BREWSTER KAHLE: Yes, it’s a deep archive that allows people to see news from many different perspectives. The idea is television is worth it, is worth making a record of it, and making it a medium of record, that it’s never been very easy to be able to analyze, compare, contrast or quote television. And television is pervasive and persuasive, yet we’ve never really had the tools to be able to look back, compare and understand what happened to us, as seen through television.
AMY GOODMAN: And so, how did you put this together?
BREWSTER KAHLE: The Internet Archive has been recording television from 20 channels—Russian, Chinese, Japanese, Iraqi, Al Jazeera, BBC, CNN, ABC, Fox—24 hours a day, DVD quality, since late 2000. And so, this was an ongoing record of this recording of these TV broadcasts, because we found that the Library of Congress was not creating a systematic archive, and we weren’t able to find any other source that would be able to make a library.
When the events of September 11th happened, we, as most everybody else, were quite shocked and tried to figure out what it is we can do. And we thought, well, maybe we could actually go and take these materials and help people understand an international perspective of what just happened. And we took 3,000 hours, from September 11th to September 15th, and made it available on the internet for free viewing on October 11th, 2001. This was three years before YouTube. The idea was to try to help people understand the world.
AMY GOODMAN: I want to turn to ABC News’ live coverage of Flight 175 as it crashes into the South Tower. This is one of the videos in the Understanding 9/11 archive.
DON DAHLER: More and more fire and smoke enveloping the very top of the building. And as fire crews are descending on this area, it does not appear that there’s any kind of an effort up there yet. Now, remember—oh, my god!
DIANE SAWYER: My god! My—
CHARLES GIBSON: That looks like a second plane—
DIANE SAWYER: Terrible.
CHARLES GIBSON: —has just hit.
DON DAHLER: I did not see a plane go in. That just exploded.
CHARLES GIBSON: We just saw another plane coming in from the side.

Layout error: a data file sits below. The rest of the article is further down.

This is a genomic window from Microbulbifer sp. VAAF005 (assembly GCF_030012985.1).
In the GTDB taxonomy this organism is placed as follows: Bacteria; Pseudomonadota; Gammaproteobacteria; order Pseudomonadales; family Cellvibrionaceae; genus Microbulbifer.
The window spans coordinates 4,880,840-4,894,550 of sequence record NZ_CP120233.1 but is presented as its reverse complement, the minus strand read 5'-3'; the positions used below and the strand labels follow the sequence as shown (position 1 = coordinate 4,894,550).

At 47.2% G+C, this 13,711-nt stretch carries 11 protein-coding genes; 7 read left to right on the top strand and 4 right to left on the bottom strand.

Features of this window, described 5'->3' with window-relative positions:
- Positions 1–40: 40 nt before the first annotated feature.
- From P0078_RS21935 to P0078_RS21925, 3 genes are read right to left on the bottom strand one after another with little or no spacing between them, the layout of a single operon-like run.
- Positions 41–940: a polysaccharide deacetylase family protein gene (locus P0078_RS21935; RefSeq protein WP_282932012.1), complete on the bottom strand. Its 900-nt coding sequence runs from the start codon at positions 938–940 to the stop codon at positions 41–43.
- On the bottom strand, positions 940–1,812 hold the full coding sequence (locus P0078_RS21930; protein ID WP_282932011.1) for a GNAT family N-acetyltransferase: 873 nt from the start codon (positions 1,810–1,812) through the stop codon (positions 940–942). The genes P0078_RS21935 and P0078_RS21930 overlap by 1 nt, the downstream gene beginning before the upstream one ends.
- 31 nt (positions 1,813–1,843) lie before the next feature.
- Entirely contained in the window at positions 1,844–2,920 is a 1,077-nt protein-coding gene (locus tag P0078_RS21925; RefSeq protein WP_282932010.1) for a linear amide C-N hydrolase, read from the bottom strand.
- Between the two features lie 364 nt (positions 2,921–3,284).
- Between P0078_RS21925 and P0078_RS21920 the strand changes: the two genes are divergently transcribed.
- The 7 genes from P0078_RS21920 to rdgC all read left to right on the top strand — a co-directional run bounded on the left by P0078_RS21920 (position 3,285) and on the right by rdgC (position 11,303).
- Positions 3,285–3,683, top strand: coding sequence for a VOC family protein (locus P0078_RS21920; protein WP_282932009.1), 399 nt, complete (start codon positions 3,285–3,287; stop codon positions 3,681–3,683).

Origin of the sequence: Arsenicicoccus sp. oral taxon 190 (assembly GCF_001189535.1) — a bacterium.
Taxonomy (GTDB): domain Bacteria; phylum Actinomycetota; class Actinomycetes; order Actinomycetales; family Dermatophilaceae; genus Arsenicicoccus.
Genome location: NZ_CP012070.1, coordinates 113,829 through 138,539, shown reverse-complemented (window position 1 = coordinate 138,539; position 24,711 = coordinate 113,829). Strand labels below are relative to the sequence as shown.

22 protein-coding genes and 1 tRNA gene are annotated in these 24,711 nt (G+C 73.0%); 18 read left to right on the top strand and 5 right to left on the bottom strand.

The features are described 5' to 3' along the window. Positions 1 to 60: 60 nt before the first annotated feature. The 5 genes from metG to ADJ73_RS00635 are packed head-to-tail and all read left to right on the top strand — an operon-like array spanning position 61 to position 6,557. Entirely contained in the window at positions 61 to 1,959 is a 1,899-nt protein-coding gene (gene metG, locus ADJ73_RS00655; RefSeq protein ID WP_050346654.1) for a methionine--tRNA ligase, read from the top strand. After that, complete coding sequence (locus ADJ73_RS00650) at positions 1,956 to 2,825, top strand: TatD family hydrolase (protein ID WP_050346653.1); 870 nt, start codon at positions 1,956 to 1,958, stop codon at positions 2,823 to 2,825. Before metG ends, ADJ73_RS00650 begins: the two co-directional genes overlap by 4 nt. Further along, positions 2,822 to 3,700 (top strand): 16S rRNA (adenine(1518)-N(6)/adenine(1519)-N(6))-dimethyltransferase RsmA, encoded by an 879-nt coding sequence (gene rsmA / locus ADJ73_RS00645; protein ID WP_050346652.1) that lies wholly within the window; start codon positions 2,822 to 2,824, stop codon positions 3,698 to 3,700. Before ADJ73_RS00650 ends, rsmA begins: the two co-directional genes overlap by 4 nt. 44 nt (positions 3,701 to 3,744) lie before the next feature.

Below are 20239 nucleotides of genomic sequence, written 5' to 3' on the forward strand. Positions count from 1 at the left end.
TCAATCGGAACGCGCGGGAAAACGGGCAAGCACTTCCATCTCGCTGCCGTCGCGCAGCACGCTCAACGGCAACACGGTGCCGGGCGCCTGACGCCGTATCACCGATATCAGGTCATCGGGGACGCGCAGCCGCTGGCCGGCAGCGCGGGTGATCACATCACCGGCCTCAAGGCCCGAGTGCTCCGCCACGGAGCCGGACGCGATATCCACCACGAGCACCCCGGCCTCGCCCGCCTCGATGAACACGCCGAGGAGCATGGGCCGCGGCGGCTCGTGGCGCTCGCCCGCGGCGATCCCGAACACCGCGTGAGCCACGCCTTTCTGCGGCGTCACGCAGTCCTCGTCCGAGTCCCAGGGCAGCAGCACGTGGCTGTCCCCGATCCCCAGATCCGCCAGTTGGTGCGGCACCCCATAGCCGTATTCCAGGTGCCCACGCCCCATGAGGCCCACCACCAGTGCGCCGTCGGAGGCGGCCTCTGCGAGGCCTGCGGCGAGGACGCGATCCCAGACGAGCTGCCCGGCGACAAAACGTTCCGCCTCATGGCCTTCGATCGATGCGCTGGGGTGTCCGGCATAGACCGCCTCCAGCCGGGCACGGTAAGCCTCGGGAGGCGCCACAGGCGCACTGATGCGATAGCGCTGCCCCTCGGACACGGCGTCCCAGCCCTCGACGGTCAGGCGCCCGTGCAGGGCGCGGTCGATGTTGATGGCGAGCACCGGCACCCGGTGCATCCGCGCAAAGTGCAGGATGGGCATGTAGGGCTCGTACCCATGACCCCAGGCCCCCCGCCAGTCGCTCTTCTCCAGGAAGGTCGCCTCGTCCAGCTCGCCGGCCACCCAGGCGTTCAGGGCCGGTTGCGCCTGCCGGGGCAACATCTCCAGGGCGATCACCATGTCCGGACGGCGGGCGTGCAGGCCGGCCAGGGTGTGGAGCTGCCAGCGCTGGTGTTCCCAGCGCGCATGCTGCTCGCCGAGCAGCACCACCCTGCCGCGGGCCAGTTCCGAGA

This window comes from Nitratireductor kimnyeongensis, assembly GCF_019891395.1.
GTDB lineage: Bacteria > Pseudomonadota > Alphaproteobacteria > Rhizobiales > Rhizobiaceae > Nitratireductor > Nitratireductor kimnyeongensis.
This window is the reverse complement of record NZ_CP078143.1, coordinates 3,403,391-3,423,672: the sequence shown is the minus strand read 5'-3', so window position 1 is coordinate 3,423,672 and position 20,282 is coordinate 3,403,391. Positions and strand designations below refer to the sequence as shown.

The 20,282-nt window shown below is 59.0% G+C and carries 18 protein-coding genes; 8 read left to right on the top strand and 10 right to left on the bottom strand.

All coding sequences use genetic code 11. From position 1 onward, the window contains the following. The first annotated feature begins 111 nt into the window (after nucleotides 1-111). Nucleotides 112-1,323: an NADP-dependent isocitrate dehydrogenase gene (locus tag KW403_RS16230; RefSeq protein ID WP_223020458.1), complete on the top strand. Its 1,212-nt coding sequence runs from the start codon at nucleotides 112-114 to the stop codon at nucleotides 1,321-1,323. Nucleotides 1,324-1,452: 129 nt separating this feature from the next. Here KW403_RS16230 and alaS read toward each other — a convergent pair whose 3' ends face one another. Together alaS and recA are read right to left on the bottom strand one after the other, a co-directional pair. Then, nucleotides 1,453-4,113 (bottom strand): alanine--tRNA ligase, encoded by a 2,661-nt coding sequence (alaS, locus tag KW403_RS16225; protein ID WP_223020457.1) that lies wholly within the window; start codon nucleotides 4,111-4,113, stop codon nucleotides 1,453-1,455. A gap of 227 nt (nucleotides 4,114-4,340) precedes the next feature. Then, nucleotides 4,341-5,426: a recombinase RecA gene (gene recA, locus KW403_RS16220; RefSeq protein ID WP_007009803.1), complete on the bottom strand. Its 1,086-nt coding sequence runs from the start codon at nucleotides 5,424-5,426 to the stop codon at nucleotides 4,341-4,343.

DON DAHLER: You did. That was out of—obscured by my view.
CHARLES GIBSON: Yes, and that’s the second explosion. You could see the plane come in just from the right-hand side of the screen. So this looks like it is some sort of a concerted effort to attack the World Trade Center that is underway.
AMY GOODMAN: Of course, you can hear the shock in the anchors’ voices. Rick Prelinger, what does it mean to have this public record of how reporters respond?
RICK PRELINGER: You know, it seems these days that we often seem to live in an eternal present, this sort of stream of media, and it’s really hard to kind of get one’s bearings. And when we can watch the real-time coverage in context, not just the famous images that get broken out and repeated all over again, but capture the full stream of that day and see how consciousness developed and how events were covered, it gives us a lot of grounding and enables us to begin to really think kind of analytically, critically, about these events and about the way that television works.
AMY GOODMAN: And Brewster, the real-time nature of this?
BREWSTER KAHLE: This was a major event that was really a television event. People really understood this through television. But it was recontextualized very quickly. You see, within hours, it started to be deemed an attack on America. But it wasn’t that way in the beginning. So, how people are starting to come to grips with it really shaped how we saw the whole event. And being able to understand how broadcasts were done, how people reacted, is sometimes a very true nature.
We also can see that news has a point of view. And so, there’s some news organizations that were saying one thing, and other organizations were saying something else. The Russian broadcast—I don’t understand Russian, though the guy is breathless, that he just couldn’t talk fast enough. There was a shock to this, and a sympathy that you could see in all quarters. We started archiving Palestinian television within two days, and it showed a very different perspective than I think what most people think of the response.